Nvidia has introduced a handful of technologies based on its new Kepler GPU architecture, designed to extend GPU-accelerated computing beyond supercomputing to enterprise clouds.
Nvidia boss Jen-Hsun Huang has unveiled two new Tesla GPUs, the K10 (pictured) and K20. Image credit: Nvidia
On Tuesday, the graphics chip specialist unveiled two new Tesla GPUs, the K10 and K20, and its Nvidia VGX platform for virtualised desktops. It also showed off a preview of its Cuda 5 parallel programming platform.
Nvidia said it has designed the products for large-scale datacentres, where the GPUs' fast streaming and virtualisation capabilities can "accelerate cloud computing". The Kepler architecture is the follow-up to Fermi, which delivered computational GPUs used in supercomputers for scientific research.
Cuda and Kepler-based products will continue to put GPU-accelerated computing into more hands, according to the company's chief executive Jen-Hsun Huang.
"The democratisation of high-performance computing is happening right in front of us," Huang told an audience at Nvidia's GPU Technology Conference in San Jose, on Tuesday.
With roughly three times the performance at the same power as the earlier Fermi processors, Kepler introduces two key features that improve its parallel computing performance.
Dynamic parallelism adds support for run-time dependencies in Cuda applications. This means that work can be created on the GPU, rather than passing from CPU to GPU each time new threads are needed. In doing this, it simplifies the algorithms needed for data-dependent applications, making them more efficient — for example, allowing finite-element analysis applications to use adaptive meshes.
Similarly, Hyper-Q, a new queuing technology, gives Kepler 32 concurrent work queues, allowing applications to utilise GPU cores more effectively.
"Kepler is a very big deal for Nvidia," Huang said. "Graphics to the next level and GPU in the cloud."
Nvidia's new Tesla products are "computing accelerators built to handle the most complex HPC problems in the world", according to the company. Both are based on the same Kepler technology found in the GeForce GTX 690 graphics card, part of the Nvidia's GPU line for consumer devices.
The Kepler processors have 192 cores and, initially, 3.8 billion transistors. In its second generation, the K20 will have over seven billion transistors, making it the most complex processor in the market, according to the manufacturer.
Kepler is a very big deal for Nvidia. Graphics to the next level and GPU in the cloud.– Jen-Hsun Huang, Nvidia
Tesla K10 will offer single-precision floating point performance of 4.58 teraflops and 320GB per second bandwidth, and it is intended for imaging, signal processing and seismic processing applications. Available in May, it will be followed towards the end of 2012 by the K20, the flagship model in the Tesla family.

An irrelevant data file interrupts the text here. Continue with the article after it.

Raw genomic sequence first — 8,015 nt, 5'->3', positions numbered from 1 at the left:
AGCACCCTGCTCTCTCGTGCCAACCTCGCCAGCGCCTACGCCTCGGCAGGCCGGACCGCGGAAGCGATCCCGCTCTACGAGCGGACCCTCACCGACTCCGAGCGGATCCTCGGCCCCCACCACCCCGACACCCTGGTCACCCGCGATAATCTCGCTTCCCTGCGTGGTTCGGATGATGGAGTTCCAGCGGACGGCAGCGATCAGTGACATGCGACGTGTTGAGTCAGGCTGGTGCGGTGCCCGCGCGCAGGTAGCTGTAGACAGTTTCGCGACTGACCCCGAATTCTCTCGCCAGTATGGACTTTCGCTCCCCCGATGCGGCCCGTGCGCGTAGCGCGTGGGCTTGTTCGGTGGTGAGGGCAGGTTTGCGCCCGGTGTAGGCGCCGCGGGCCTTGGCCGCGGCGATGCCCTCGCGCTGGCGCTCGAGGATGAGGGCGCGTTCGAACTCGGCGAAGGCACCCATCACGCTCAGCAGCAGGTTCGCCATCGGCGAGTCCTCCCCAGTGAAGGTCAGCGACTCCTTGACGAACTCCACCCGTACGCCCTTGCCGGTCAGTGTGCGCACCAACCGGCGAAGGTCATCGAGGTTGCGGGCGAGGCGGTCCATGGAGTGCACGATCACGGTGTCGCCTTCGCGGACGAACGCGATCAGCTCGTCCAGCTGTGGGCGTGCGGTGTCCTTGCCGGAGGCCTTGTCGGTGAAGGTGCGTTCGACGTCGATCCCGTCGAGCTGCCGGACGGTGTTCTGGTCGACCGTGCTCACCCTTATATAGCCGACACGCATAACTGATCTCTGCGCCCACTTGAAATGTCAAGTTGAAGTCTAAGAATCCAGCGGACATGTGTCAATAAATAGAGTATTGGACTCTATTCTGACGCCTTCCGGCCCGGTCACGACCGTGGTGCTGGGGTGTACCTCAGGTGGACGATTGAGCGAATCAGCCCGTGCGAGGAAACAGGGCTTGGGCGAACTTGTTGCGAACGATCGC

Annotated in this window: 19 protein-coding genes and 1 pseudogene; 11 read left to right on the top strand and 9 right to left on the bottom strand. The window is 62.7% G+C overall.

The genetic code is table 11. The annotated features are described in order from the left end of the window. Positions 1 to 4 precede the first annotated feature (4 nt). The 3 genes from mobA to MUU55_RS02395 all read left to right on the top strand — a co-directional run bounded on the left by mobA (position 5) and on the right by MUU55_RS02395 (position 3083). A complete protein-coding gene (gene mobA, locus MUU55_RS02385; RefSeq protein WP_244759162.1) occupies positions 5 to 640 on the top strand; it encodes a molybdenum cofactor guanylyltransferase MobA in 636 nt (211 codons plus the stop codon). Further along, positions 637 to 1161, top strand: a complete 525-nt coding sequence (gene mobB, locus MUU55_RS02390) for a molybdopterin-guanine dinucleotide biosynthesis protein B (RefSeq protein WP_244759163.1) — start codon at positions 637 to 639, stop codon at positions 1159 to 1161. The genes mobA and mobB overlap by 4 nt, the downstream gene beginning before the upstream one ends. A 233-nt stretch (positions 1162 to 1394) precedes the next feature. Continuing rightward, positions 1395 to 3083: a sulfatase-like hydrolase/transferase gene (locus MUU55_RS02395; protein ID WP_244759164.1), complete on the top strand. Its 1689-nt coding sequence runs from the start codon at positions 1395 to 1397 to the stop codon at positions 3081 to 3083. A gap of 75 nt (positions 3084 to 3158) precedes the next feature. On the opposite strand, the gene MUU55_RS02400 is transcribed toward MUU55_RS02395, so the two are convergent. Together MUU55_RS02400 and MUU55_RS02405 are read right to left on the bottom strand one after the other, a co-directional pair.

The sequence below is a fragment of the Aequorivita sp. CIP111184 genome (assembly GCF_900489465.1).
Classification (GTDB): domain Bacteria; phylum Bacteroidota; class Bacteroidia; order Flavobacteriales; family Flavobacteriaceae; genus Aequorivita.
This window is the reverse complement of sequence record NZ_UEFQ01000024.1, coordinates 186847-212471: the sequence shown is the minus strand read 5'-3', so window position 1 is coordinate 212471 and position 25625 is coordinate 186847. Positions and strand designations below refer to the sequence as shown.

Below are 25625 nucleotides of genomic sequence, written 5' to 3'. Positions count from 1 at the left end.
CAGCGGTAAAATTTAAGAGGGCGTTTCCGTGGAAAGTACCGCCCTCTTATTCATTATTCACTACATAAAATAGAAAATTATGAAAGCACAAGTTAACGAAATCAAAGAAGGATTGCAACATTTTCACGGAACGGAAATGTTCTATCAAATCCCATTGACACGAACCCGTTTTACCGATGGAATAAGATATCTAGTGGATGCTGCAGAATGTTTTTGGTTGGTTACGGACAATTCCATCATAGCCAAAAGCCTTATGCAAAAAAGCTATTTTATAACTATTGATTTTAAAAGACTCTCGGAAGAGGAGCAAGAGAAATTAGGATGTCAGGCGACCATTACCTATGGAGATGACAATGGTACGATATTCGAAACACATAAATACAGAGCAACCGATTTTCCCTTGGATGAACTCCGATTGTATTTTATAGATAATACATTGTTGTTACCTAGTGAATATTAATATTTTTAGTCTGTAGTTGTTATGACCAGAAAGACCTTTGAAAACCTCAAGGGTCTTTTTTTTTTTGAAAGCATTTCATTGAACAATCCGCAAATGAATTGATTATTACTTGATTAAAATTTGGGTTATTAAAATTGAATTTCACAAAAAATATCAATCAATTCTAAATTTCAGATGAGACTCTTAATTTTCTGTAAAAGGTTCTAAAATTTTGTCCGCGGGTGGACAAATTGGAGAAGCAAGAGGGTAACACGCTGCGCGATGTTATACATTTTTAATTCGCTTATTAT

The Tesla K20 has been built for intensive high-computing. It is tuned for double-precision operations. It also has support for dynamic parallelism and Hyper-Q.
Some of the new capabilities include real-time ray-tracing support and an improved physics engine. While these are "a big deal for graphics, they're a bigger deal for high-performance computing", Huang said.
On stage, Huang also introduced the Nvidia VGX platform, which is targeted at BYOD scenarios in enterprises. The support for GPU virtualisation means that businesses can get "the largest and most powerful GPU, that's also the smallest and most power efficient; one we can all share", Huang said.
The virtual GPU capabilities in Kepler will improve remote workers' experience with virtual desktops, he said, noting that the platform allows several desktops to share the same GPU.
"Employees can now access a true cloud PC from any device — thin client,
laptop, tablet or smartphone — regardless of its operating system, and
enjoy a responsive experience for the full spectrum of applications
previously only available on an office PC," Nvidia said in a statement.
Nvidia is partnering with server manufacturers including HP, Dell and IBM, as well as with VDI providers to add GPU virtualisation support to Citrix XenDesk, VMWare's VDI tools, and Microsoft's Hyper-V and RemoteFX. Nvidia demonstrated various use cases, delivering complete Windows desktops with workstation applications to tablet PCs and lightweight notebooks.
Beyond business computing, Nvidia unveiled a cloud game-streaming platform at the conference. The GeForce Grid uses Kepler virtualised GPUs to deliver games over a network with low latency.
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